“I think it’s a fair balance because they had more drastic measures and proposals at the start and we reached some middle point,” he said, emphasising the importance to Mexico of having kept safe third country status out of the deal.

He also highlighted US support in the agreement for a Mexican proposal to jointly address underlying causes of migration from Central America.

The asylum programme to be expanded is commonly known as Remain in Mexico, and currently operates in the border cities of Tijuana, Mexicali and Ciudad Juarez.

Court challenge

Under the new deal, returned asylum seekers will spend long periods in Mexican cities such as Reynosa on the Texas border, where drug cartels frequently kidnap migrants.

The programme was challenged in court earlier this year by the American Civil Liberties Union (ACLU) and other rights groups which say it puts asylum seekers in danger and violates US and international law.

While a federal judge ruled to halt the policy, a US appeals court overturned the decision, allowing the policy to continue as the legal challenge is ongoing. Through June 5th, 10,393 mostly Central Americans have been sent back to Mexico since the start of the programme in January.

Omar Jadwat, director of the ACLU's Immigrants' Rights Project, said the group would continue to press its legal challenge to the policy.

Under the deal, Mexico will also increase its efforts to stop migrants from Central America travelling through Mexico to the United States. Those measures will include deploying the militarised National Guard security force to its southern border.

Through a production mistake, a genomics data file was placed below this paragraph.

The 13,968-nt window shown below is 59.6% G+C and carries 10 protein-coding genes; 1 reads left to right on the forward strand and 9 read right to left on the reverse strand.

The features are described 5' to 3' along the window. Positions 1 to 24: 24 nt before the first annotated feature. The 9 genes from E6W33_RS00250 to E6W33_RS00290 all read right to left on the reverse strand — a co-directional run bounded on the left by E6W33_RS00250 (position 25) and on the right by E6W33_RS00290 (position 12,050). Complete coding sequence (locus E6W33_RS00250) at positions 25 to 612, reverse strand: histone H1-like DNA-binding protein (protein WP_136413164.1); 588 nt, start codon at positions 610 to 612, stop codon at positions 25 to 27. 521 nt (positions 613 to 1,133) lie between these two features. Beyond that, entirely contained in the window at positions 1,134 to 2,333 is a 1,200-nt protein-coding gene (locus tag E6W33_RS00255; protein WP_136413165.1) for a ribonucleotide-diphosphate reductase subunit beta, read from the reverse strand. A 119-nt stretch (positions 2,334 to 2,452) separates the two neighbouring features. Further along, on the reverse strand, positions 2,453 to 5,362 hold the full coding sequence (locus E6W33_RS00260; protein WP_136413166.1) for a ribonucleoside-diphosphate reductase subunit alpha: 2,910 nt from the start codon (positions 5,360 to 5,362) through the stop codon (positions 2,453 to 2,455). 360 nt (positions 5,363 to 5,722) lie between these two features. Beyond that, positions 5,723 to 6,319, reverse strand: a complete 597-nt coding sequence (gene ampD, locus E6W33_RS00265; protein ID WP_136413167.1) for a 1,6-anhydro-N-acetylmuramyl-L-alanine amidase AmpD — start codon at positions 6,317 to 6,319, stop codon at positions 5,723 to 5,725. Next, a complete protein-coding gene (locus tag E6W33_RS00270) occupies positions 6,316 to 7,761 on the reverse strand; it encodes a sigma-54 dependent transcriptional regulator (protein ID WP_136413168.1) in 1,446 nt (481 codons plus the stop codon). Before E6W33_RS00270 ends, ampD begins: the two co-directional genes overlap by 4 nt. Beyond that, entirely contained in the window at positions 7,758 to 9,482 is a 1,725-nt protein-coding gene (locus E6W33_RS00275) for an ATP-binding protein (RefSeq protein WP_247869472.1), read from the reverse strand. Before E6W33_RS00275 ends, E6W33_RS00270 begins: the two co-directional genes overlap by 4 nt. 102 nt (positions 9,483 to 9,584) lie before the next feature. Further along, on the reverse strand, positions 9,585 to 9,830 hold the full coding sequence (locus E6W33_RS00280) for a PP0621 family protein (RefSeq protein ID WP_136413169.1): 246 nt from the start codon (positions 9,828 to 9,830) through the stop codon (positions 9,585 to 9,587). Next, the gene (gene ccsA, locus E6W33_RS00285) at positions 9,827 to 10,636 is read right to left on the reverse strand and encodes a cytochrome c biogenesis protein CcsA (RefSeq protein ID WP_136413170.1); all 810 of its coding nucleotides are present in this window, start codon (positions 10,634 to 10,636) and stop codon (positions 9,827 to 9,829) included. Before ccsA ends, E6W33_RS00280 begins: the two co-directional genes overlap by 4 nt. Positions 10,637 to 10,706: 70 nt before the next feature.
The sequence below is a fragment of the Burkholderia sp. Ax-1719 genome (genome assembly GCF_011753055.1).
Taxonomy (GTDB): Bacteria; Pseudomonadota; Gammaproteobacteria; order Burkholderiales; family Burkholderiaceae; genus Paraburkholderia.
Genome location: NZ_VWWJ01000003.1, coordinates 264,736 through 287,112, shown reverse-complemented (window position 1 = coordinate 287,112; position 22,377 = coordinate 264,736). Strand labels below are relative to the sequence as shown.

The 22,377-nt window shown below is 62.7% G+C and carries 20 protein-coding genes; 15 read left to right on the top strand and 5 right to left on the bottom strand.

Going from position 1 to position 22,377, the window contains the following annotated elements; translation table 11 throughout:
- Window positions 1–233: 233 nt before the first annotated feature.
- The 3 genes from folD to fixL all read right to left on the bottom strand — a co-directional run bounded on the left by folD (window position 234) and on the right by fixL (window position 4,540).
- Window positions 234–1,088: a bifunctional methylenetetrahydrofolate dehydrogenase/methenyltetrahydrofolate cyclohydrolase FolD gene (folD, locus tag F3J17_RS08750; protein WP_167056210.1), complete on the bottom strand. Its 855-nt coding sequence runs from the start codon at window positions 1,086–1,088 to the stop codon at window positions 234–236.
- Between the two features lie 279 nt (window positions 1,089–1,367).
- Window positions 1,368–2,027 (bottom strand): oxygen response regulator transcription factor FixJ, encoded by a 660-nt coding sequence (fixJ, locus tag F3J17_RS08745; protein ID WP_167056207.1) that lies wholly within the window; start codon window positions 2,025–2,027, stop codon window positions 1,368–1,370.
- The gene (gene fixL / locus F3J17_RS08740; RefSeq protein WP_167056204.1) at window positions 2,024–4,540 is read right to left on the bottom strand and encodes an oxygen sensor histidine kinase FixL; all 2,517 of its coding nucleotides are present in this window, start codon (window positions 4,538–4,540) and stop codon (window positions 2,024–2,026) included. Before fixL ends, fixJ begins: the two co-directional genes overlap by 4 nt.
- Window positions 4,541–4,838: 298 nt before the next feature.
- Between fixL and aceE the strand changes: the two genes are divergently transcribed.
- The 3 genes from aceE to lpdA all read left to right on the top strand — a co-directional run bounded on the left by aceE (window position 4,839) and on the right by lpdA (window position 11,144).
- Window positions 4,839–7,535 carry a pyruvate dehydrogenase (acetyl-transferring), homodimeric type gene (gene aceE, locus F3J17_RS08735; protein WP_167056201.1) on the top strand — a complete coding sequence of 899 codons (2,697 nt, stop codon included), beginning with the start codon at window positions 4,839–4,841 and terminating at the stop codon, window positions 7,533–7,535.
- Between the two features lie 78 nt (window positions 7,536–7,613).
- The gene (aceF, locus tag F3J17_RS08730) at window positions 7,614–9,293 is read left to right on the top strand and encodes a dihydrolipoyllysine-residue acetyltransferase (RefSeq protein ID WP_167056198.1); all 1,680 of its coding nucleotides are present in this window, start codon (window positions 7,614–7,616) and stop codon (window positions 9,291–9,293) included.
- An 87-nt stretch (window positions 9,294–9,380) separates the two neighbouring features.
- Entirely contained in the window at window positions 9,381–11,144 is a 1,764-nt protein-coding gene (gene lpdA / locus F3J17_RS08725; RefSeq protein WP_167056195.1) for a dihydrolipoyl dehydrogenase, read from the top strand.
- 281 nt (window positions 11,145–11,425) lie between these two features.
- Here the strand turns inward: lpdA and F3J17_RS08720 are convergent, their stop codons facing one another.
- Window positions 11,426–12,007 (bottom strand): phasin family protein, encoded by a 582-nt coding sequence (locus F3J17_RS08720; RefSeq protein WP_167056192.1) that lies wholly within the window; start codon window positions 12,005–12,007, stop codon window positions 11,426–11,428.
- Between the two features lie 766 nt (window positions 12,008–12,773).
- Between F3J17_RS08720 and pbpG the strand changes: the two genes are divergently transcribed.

Mr Ebrard said the National Guard deployment would start on Monday.

The two countries will continue discussions, to be completed in 90 days, on further steps, according to the declaration.

US border officers apprehended more than 132,000 people crossing from Mexico in May, the highest monthly level since 2006. Mr Trump, who has called the surge in migrants an “invasion”, had threatened to keep raising duties up to 25 per cent unless Mexico addressed the problem.

Risk of recession

Mexico had prepared a list of possible retaliatory tariffs targeting products from agricultural and industrial states regarded as Mr Trump’s electoral base, a tactic China has also used with an eye toward the Republican president’s 2020 re-election bid.

The United States slapped tariffs of up to 25 per cent on $200 billion in Chinese imports last month, prompting Beijing to levy its own tariffs on $60 billion in American goods. Mr Trump said on Thursday he would decide later this month whether to hit Beijing with tariffs on an additional list of $300 billion in Chinese goods.

Economists have said that two trade disputes could damage supply lines and pinch consumers at a time when the global economic expansion that followed the 2008 financial crisis has started to sour and the risk of recession has risen.

Even the US, one of the more solid performers on the economic stage, would not be immune to the downdraft.

The US labour department reported on Friday that job growth slowed sharply in May and wages rose less than expected, raising fears that a loss of momentum in economic activity could be spreading to the labour market. –Reuters